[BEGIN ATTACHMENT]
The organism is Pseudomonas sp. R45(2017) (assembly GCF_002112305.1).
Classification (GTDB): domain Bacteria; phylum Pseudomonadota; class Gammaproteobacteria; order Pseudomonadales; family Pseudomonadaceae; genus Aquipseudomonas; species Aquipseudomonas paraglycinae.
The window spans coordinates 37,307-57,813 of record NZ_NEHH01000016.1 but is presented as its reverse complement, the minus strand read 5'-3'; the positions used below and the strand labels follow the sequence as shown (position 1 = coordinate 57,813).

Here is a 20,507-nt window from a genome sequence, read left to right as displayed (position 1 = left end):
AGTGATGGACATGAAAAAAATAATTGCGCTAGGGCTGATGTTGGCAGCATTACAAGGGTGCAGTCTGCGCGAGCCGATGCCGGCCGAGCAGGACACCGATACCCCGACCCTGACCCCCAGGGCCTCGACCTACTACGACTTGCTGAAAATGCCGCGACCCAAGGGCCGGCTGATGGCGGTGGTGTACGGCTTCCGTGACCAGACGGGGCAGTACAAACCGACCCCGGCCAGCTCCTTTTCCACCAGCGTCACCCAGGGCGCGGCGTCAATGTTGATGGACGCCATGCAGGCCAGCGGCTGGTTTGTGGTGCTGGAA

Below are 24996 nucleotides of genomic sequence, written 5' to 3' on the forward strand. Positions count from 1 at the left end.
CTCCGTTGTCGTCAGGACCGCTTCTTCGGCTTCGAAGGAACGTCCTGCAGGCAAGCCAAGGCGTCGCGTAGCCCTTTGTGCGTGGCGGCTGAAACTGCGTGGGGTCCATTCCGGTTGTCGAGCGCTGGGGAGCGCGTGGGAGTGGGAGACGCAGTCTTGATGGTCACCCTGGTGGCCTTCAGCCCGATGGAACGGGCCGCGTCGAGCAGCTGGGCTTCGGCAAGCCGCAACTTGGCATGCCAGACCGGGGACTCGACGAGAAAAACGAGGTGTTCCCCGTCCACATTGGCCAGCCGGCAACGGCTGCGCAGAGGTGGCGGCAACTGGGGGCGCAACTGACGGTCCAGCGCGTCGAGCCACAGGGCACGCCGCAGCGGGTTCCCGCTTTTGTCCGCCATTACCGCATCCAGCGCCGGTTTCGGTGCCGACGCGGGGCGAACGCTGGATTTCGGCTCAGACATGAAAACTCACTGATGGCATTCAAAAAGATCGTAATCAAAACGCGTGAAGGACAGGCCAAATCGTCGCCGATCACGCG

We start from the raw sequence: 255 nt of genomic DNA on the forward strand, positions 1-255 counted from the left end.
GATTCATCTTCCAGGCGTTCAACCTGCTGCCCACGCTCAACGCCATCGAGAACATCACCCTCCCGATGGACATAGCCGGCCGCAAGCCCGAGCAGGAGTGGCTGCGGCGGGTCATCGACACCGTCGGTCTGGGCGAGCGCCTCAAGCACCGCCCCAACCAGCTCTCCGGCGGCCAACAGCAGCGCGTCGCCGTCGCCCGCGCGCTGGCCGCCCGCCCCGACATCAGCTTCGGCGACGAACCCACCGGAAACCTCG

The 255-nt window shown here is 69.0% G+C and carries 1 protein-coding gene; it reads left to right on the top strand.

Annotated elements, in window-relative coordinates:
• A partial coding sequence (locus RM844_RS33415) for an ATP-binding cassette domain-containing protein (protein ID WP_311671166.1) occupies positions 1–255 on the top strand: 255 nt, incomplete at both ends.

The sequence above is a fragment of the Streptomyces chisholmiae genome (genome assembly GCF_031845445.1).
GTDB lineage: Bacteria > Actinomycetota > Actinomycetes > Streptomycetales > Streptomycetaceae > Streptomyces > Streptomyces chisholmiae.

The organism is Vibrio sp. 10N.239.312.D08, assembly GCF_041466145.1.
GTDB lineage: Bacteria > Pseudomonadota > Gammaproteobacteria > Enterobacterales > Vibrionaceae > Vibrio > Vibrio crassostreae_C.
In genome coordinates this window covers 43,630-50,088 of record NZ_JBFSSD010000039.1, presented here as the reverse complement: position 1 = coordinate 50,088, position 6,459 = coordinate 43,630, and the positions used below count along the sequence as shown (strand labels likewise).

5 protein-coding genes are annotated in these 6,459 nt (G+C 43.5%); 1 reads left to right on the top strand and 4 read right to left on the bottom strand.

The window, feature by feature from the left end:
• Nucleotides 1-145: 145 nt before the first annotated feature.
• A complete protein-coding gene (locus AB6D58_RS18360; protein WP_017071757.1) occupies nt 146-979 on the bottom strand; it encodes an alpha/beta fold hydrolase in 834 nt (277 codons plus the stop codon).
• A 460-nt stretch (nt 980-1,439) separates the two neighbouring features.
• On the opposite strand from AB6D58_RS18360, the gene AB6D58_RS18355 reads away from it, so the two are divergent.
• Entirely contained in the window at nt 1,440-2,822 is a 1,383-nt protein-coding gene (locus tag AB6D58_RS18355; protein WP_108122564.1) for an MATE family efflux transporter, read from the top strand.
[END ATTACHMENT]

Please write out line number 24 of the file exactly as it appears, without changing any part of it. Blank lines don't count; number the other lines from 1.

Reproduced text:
• Entirely contained in the window at nt 1,440-2,822 is a 1,383-nt protein-coding gene (locus tag AB6D58_RS18355; protein WP_108122564.1) for an MATE family efflux transporter, read from the top strand.